PS: The image that I have posted here is one from your blog- google search showed up a lot of pics from your write-up.

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  3. "
    PS: The image that I have posted here is one from your blog- google search showed up a lot of pics from your write-up.
    "

    Yes, I recognised that particular still.

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  4. Piyush, so many reviews since I last visited! How am I going to keep tabs of everything?? :(

    This is one of my favourite RK movies, and unlike Madhu, I'm a diehard RK fan. :( We have agreed to disagree on RK, in order to keep our friendship intact. :)) Was Teesri Kasam indeed Basu Bhattacharya's first Hindi film? I didn't know that! Thank you so much for that tidbit.

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    1. :) It has been a pattern for a while now- I post a write-up every Sunday. And there are so many movies to catch, I think I will continue this pattern for much of the foreseeable future at least!

      I haven't seen much of RK, so I can't comment on your debate :) But glad that you have reached an agreement. Like you said in a comment on the Kalyug post- If we all agreed on everything- there would be nothing to write about.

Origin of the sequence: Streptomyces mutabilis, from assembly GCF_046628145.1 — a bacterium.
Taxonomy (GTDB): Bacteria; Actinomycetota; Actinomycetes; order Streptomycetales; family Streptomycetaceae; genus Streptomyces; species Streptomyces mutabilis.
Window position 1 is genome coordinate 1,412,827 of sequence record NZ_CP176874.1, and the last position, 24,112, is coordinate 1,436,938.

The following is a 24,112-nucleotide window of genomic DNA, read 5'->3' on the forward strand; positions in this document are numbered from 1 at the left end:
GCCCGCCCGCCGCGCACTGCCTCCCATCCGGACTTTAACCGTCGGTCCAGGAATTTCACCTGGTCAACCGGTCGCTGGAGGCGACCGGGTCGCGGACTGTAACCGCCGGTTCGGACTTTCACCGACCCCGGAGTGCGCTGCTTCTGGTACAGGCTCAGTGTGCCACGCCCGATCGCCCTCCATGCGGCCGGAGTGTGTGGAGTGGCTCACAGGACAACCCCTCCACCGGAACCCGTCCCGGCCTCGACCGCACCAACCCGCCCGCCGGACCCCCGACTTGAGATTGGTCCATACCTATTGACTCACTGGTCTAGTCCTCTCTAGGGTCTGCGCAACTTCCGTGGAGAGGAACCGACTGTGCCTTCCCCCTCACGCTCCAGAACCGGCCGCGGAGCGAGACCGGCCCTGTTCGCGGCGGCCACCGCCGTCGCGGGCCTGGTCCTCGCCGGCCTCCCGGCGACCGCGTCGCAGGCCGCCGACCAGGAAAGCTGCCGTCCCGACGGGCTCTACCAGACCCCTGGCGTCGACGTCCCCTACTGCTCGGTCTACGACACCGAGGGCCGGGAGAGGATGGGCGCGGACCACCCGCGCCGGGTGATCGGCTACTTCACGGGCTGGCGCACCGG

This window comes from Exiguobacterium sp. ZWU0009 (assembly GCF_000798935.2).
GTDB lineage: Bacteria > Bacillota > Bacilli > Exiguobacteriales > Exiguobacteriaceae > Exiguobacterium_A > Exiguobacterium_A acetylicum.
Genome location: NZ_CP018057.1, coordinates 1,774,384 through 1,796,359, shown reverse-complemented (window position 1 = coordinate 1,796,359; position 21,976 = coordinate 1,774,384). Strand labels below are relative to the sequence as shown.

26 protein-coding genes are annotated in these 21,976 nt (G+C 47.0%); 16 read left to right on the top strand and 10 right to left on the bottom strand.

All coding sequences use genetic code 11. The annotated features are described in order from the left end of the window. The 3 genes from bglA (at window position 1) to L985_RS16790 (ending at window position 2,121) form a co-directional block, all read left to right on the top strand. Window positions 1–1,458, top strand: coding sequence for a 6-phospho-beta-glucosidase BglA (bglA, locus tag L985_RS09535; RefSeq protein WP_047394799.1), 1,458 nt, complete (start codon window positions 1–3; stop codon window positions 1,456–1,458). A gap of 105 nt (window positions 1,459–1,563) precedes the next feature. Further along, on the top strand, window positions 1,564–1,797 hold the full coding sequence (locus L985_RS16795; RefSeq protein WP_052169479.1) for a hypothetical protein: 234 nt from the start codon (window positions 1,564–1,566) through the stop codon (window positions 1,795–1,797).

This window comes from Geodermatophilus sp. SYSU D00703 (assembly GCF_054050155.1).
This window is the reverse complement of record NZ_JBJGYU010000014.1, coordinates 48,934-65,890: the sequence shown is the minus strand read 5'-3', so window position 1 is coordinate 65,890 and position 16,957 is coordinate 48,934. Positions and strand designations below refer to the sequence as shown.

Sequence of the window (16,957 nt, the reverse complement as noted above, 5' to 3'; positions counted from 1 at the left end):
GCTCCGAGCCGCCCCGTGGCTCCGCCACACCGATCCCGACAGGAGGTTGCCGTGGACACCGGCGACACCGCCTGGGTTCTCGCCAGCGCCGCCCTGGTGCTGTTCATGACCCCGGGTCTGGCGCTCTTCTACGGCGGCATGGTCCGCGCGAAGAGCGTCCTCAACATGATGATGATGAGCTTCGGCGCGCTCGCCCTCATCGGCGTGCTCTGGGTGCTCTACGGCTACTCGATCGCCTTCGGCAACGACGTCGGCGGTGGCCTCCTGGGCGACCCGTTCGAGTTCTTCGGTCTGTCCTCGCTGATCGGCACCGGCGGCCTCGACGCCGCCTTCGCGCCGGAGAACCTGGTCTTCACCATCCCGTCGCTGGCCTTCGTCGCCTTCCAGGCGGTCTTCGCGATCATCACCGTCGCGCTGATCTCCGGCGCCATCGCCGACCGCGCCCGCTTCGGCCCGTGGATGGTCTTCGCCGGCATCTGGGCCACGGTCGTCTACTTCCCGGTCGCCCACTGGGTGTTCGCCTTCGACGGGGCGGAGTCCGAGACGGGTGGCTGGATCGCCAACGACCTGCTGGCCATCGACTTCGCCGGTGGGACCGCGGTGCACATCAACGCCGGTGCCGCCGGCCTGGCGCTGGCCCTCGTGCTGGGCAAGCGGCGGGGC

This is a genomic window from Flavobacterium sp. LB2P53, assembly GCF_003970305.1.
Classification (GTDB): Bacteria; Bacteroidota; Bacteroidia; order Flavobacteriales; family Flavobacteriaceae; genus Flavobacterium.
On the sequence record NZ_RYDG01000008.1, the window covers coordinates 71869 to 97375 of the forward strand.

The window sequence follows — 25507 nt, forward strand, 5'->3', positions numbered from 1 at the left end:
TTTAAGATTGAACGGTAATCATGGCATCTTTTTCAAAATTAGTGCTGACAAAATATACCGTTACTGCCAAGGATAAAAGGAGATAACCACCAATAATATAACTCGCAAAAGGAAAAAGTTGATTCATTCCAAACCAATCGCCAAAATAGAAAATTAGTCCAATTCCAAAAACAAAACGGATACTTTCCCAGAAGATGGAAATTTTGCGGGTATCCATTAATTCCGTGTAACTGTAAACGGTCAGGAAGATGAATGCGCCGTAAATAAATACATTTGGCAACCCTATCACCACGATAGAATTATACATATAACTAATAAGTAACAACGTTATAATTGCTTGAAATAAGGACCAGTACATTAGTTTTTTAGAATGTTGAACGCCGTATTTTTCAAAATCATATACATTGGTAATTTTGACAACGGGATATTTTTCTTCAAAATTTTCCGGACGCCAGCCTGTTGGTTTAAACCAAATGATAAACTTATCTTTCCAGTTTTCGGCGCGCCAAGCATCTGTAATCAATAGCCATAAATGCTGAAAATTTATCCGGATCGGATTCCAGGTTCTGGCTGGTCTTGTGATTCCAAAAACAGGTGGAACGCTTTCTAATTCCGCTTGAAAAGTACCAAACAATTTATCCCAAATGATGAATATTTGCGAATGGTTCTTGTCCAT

On this being Basu Bhattacharya's first Hindi film- I got that from seeing his filmography on Imdb. I can hardly quote such trivia first hand :)

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  5. I haven't seen much of RK, so I can't comment on your debate :)

    And a wise man stays out of such female disagreement. :))

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  6. Hello,
    Thanks for a wonderful reminder of one of my favourite movies, with a fabulous Waheeda Rehman and great Raj Kapoor. I don't know why people who have seen this film continue to have reservations about RK being too old (or "elder" as you say): can't one fall in love later in life? Isn't this just pandering to the myth of the "young" lovable hero that Bollywood chooses and then rejects as the actors become too old for the box-office?

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    1. Hi, good to see you here. You are most welcome- yes the movie is a sweet little reminder that falling in love is nothing to do with age.